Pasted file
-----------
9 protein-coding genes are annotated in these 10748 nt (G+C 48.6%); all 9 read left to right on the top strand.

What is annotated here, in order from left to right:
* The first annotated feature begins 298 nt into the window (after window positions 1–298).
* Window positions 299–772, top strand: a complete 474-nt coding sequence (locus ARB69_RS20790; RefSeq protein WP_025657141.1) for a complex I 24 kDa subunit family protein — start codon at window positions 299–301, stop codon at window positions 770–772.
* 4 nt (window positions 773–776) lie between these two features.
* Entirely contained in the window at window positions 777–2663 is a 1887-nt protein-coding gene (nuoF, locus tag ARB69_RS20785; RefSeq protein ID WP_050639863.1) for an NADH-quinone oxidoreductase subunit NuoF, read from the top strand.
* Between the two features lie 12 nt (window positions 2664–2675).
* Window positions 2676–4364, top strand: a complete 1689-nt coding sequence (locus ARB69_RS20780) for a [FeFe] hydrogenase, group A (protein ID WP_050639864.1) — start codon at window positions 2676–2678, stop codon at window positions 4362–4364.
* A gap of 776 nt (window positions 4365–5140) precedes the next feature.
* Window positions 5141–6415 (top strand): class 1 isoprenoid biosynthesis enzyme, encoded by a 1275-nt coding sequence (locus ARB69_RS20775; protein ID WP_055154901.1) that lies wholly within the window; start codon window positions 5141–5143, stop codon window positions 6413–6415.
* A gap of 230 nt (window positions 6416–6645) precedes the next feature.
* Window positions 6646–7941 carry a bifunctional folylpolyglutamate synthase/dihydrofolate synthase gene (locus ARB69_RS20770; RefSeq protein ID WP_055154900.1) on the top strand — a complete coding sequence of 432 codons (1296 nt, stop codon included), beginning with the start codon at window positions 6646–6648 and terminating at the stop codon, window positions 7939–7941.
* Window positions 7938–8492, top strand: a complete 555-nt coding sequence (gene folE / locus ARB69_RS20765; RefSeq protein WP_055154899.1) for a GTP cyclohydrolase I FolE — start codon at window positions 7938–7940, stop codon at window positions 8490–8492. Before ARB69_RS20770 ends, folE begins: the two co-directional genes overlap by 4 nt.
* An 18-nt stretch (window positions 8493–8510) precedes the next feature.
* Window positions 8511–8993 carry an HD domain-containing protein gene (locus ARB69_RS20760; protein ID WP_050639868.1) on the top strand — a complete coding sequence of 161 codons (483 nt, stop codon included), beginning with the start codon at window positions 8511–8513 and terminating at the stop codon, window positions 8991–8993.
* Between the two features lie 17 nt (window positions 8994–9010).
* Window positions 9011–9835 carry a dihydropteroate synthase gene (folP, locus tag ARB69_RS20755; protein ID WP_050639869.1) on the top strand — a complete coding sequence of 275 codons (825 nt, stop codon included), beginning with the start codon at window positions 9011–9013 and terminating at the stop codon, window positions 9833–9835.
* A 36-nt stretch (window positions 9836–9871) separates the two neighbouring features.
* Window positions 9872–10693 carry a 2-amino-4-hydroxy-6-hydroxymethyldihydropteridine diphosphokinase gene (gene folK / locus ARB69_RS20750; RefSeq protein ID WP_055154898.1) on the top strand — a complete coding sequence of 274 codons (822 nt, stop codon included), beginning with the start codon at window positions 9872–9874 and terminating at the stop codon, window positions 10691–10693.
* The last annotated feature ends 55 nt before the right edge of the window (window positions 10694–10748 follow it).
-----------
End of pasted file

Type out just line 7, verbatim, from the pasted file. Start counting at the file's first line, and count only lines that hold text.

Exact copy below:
* Between the two features lie 12 nt (window positions 2664–2675).